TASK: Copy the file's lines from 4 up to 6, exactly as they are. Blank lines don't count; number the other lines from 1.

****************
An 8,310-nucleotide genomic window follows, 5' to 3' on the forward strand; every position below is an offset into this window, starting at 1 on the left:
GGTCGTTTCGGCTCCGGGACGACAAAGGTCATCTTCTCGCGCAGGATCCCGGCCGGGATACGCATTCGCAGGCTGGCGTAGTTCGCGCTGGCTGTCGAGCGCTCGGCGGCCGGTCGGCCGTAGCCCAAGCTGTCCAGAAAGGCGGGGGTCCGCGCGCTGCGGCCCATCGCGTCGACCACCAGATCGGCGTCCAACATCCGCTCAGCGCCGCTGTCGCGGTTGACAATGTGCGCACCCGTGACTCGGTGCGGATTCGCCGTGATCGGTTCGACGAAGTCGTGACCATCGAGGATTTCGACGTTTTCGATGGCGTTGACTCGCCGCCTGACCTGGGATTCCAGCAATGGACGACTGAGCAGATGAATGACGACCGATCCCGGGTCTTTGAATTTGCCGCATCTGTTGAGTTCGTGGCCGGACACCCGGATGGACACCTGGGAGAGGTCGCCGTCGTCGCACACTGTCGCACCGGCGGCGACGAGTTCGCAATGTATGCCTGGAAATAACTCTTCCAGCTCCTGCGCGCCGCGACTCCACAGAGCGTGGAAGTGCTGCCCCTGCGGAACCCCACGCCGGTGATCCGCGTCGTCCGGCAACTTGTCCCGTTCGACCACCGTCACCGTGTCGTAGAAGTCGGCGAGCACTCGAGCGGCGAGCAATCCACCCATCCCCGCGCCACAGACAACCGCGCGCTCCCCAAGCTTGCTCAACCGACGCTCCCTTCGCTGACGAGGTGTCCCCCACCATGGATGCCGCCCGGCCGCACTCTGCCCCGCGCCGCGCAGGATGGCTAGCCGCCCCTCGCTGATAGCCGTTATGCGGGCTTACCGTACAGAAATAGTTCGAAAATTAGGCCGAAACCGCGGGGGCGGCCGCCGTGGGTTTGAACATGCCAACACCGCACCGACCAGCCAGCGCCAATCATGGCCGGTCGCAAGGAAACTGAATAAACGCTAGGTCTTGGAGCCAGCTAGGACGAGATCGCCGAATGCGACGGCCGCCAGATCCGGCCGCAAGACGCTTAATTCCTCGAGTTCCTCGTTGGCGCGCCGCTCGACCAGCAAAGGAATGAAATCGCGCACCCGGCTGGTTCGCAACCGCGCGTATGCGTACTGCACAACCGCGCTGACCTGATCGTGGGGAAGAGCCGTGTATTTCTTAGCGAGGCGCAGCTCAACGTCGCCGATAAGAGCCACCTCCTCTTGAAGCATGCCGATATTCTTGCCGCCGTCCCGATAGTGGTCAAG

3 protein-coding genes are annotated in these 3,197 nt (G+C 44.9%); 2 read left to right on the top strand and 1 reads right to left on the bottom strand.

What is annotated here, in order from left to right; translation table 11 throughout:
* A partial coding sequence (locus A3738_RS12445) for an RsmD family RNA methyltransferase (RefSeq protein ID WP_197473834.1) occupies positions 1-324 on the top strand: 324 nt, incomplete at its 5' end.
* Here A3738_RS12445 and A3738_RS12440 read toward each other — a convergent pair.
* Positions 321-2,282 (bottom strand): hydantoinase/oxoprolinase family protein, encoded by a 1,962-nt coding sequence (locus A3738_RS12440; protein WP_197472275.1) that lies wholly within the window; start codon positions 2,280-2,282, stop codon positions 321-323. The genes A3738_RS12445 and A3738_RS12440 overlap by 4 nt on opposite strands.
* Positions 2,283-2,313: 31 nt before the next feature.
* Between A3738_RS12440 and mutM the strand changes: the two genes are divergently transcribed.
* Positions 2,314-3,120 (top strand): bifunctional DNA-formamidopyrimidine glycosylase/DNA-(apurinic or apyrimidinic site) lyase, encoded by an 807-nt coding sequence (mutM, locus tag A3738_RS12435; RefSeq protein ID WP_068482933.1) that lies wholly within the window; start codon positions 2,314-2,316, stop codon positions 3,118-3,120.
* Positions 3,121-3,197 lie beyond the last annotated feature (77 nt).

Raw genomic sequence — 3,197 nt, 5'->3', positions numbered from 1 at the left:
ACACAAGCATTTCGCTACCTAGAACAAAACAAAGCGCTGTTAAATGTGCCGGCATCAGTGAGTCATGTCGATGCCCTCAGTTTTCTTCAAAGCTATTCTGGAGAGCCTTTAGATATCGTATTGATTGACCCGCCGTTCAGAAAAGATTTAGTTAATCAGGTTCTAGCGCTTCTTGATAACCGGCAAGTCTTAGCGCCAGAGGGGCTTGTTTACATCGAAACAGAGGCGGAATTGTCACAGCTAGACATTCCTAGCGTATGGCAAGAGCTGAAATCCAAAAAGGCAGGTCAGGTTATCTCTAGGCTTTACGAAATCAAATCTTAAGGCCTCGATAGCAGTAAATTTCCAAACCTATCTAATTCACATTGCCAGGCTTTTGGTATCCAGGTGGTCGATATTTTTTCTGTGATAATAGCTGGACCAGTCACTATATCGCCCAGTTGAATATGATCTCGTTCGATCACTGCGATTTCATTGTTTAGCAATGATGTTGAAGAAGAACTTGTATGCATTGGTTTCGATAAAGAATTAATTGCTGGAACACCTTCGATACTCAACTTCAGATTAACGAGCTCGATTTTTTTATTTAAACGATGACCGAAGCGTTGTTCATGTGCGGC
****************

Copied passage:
What is annotated here, in order from left to right; translation table 11 throughout:
* A partial coding sequence (locus A3738_RS12445) for an RsmD family RNA methyltransferase (RefSeq protein ID WP_197473834.1) occupies positions 1-324 on the top strand: 324 nt, incomplete at its 5' end.
* Here A3738_RS12445 and A3738_RS12440 read toward each other — a convergent pair.